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June 18, 2010

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Court dismisses New Look appeal

The Court of Appeal has ruled against high-street retailer New Look after the company appealed that the £400,000 fine it received last year in relation to fire-safety breaches was excessive.

Thirty-five fire engines and around 150 firefighters attended the fire on 26 April 2007, when around 450 people form the store and surrounding premises were evacuated. The cause of the fire remains unknown.

A subsequent investigation found that a fire risk assessment was prepared on 16 January 2007 by an employee who was not responsible for fire safety. The assessment was defective in two respects; firstly, it failed to identify some of the deficiencies in the store’s fire-safety precautions, which would expose customers in the event of fire to a risk of injury or death; and, secondly, it failed to identify the necessary steps to rectify those deficiencies and changes to the fire safety precautions, which had been certified under the fire certificate issued to the retailer in 2000.

The failure of the risk assessment led to confusion on the evening of the fire, when, instead of being ushered by trained staff to safe escape routes, and thereby to designated fire exits, customers made for the main exit by routes which took them under the heart of the fire on the second floor.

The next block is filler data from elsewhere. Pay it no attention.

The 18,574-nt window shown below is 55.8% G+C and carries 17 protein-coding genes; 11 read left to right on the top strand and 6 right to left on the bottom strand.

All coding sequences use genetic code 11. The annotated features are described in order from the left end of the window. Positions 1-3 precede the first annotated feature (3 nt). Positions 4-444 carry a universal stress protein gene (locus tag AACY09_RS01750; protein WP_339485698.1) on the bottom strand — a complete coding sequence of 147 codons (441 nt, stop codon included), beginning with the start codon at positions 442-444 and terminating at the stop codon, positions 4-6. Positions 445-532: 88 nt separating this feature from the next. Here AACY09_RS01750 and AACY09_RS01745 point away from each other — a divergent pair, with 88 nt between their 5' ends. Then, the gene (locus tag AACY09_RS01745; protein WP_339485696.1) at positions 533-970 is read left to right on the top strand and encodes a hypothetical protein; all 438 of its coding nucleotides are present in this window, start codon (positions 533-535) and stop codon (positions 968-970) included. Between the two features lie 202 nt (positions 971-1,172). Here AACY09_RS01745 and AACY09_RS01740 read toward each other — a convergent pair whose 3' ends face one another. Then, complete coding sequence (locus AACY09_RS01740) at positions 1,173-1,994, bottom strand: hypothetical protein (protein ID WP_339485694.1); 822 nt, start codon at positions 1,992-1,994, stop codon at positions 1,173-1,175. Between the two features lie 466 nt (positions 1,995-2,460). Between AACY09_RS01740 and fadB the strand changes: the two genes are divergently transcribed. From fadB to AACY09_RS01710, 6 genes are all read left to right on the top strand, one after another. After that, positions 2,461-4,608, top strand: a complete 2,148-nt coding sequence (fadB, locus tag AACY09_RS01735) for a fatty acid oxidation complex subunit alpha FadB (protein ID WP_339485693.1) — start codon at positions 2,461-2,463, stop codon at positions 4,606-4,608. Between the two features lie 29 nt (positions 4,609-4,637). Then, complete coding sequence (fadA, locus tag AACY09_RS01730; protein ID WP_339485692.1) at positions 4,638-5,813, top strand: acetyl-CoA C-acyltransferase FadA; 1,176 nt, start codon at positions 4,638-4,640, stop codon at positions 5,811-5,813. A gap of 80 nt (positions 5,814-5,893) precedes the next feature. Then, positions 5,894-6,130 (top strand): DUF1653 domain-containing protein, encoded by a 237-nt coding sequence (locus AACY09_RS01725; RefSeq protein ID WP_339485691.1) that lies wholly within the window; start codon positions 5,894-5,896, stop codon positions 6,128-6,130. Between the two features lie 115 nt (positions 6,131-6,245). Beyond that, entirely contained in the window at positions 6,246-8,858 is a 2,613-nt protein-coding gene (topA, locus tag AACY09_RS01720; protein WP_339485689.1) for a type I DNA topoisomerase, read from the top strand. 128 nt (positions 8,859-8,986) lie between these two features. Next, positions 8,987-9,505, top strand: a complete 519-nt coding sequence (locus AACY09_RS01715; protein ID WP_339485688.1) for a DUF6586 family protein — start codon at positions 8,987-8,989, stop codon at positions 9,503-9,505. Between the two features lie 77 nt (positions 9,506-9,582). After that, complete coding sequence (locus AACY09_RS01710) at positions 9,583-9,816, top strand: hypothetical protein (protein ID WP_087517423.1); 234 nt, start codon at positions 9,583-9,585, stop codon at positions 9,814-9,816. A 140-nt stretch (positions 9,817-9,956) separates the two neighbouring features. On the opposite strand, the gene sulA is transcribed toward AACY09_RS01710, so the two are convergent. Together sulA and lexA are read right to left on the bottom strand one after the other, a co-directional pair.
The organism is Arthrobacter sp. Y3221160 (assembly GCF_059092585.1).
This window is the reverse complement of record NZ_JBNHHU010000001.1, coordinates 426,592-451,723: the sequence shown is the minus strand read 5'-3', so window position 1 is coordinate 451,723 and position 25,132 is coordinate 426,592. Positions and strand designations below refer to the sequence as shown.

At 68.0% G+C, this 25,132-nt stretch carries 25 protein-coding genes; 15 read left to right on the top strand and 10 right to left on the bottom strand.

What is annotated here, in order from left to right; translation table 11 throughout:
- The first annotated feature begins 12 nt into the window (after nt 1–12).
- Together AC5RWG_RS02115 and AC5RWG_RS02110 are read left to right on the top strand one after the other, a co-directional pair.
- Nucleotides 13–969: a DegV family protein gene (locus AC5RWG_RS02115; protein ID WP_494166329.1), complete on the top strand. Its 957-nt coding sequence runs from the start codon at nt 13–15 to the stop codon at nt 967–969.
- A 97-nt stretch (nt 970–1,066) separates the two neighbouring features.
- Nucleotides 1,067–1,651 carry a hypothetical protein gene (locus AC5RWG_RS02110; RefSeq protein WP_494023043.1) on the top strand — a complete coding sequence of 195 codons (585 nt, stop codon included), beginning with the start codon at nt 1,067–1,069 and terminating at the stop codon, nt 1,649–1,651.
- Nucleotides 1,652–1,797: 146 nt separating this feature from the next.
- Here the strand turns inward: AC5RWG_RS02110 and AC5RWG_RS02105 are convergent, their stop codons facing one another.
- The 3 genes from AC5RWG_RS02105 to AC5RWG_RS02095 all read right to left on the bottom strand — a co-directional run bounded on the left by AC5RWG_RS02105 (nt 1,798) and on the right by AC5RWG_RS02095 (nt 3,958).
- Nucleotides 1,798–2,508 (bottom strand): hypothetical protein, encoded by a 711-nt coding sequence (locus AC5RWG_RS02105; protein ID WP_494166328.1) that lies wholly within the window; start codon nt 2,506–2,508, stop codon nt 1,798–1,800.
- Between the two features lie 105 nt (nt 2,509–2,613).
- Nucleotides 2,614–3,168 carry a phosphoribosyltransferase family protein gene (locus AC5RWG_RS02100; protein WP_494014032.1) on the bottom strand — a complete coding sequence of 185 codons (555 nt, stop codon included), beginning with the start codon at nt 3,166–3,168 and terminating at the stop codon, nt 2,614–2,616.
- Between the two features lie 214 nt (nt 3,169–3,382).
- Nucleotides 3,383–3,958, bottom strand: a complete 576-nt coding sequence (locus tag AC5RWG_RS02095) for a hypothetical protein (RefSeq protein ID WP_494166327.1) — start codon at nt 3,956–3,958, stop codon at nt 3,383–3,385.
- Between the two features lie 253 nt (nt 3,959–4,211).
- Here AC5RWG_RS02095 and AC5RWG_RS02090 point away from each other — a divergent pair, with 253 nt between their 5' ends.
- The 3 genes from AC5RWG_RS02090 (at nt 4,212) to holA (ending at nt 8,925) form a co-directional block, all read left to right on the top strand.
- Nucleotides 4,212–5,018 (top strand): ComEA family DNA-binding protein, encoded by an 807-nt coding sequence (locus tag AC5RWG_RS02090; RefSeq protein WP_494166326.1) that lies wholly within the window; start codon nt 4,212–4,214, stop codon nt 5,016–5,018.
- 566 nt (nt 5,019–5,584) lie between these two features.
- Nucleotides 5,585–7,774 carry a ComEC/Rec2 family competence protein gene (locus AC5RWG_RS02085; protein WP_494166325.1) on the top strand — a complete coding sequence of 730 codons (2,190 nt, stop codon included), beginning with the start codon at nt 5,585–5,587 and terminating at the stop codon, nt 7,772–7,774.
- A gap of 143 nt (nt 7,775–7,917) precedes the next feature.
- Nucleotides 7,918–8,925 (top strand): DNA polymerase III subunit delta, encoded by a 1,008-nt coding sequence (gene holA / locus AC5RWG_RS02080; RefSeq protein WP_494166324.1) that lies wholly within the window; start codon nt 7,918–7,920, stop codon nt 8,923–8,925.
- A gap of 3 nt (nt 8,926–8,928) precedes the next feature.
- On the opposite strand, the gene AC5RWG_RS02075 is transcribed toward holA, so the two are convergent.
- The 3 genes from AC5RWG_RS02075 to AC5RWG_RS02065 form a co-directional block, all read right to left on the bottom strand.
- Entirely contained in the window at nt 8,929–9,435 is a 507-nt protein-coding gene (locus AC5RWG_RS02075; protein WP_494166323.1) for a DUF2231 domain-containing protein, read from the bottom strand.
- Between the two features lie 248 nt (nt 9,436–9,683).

At a court hearing in November last year, the company pleaded guilty to a failure contrary to art. 32(1)(a) and art. 9 of the Regulatory Reform (Fire Safety) Order 2005 to carry out a suitable and sufficient risk assessment, and an offence under art. 32(1)(a) and art. 21(1) of the same Order to ensure that its employees were provided with adequate safety training.

The judge imposed a fine of £250,000 in respect of the first count and a fine of £150,000 in respect of the second. However, New Look appealed the penalty on the reasoning that the fine imposed exceeded levels previously imposed for HSWA breaches of duty where death had resulted.

In a judgement handed down by Lord Justice Pitchford and published on 16 June, the appeal court did not take the view that the judge “either intended or was purporting to set a new standard for sentencing corporations for breaches of fire safety legislation”.

Lord Justice Pitchford explained: “The magnitude of that risk was demonstrated, not by a death or serious injury, but by a fire in which death and serious injury was fortuitously avoided. What the fire served to illustrate was the magnitude of the risk, which the appellant ran with public safety.”

The appeal court also shared the original judge’s scepticism that “the appointment of a single fire safety advisor for a group of 600 and more shops was a sufficient response to the magnitude of the obligation”.

It concluded: “We share the judge’s view that the appellant’s performance of its fire safety duties in a large department store in the centre of London was lamentable. The fines were, we recognise, severe, but they were not in our judgment manifestly excessive and the appeal is dismissed.”

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